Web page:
Public Education | The State of the Economy after one year of the PPP in Government

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In an interview with Dr. David Hinds on his programme “Politics 101” former Minister of Finance Winston Jordan was invited to evaluate the People’s Progressive Party/Civic first year in government. Jordan shared his view about the management of the economy, including the focus of the government more on brick-and-mortar projects than human resources. He is of the opinion this is not the best approach to managing an economy during a pandemic because foremost must be the welfare of the people, then infrastructure.

Dr. Ashni Singh, minister responsible for finance, was chided for expending energies on National Insurance Scheme (NIS) outreaches across the country, rather than focusing on policy matters. According to Jordan the NIS outreaches are administrative in nature and should be left to the management of NIS. He said given policymaking is in keeping with ministerial responsibility Singh’s time would be better utilised attending to issues of such nature.

The former finance minister criticized the government segmented cash grants payment. He argued that were he Minister of Finance now he would have been looking at cash transfer for all adults. This would be paid monthly, and subject to review after six months. It is his opinion this would have been a better approach to create spending in the economy and addressing the needs of the ordinary man.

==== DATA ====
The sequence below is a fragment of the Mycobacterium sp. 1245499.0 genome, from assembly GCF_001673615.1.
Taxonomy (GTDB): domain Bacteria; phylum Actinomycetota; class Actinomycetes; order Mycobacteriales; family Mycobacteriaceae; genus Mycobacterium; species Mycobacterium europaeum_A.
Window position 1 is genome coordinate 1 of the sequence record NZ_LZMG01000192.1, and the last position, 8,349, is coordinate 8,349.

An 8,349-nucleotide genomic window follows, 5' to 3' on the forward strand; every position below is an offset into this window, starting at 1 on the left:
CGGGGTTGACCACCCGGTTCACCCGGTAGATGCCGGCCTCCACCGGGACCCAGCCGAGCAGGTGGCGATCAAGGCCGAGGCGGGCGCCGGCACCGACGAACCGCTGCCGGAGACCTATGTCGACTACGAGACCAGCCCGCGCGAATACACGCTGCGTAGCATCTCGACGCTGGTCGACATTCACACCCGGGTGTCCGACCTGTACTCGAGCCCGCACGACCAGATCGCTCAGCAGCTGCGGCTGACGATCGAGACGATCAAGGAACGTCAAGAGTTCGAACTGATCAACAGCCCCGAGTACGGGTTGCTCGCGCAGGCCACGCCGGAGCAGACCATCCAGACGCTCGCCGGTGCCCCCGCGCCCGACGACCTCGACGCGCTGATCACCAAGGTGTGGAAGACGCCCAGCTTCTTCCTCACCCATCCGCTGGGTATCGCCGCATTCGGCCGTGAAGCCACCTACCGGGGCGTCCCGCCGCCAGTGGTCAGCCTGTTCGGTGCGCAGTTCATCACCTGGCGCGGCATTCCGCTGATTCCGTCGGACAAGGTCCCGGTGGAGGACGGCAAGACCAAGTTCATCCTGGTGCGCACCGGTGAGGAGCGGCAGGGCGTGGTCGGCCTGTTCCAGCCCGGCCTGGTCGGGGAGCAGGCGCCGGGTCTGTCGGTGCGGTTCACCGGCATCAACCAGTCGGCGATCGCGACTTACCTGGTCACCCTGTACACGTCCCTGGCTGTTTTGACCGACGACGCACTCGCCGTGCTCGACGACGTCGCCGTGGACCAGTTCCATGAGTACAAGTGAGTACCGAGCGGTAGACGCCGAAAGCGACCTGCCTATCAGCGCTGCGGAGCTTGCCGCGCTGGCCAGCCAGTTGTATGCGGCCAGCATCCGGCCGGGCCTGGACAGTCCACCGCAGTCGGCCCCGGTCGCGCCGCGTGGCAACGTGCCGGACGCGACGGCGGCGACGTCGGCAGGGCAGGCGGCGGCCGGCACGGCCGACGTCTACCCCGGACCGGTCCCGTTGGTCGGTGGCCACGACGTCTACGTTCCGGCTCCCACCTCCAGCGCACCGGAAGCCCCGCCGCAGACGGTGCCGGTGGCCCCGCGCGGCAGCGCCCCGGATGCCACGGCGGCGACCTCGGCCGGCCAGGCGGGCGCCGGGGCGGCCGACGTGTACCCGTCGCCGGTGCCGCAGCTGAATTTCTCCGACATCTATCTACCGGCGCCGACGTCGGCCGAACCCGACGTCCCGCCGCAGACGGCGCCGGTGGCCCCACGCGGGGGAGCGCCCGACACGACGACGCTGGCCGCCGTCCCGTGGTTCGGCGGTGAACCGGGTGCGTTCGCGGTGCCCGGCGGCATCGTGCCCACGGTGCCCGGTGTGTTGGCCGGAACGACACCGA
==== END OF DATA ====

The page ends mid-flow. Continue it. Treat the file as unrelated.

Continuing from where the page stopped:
Reservations were expressed by Jordan about incentivizing businesses and leaving out the ordinary man. It is not the best approach for stimulating the economy because businesses cannot be relied on to spend their money back in the economy. He referred to this approach of hoping to stimulate growth as “trickle-down economics.”


Jordan rubbished the government’s criticisms that the A Partnership for National Unity and Alliance For Change coalition was not good stewards of the economy. He laid out a series of policies and programmes he had put in place to remove the economy from being heavily reliant on drugs money, and touted years of positive economic growth under his management.

Jordan’s interview presented the other side of the story. It was an eye opener in knowledge of the coalition’s management of the economy, their 10-year vision for Guyana and insight into what he would have done were he responsible for managing the economy now. Take a listen.

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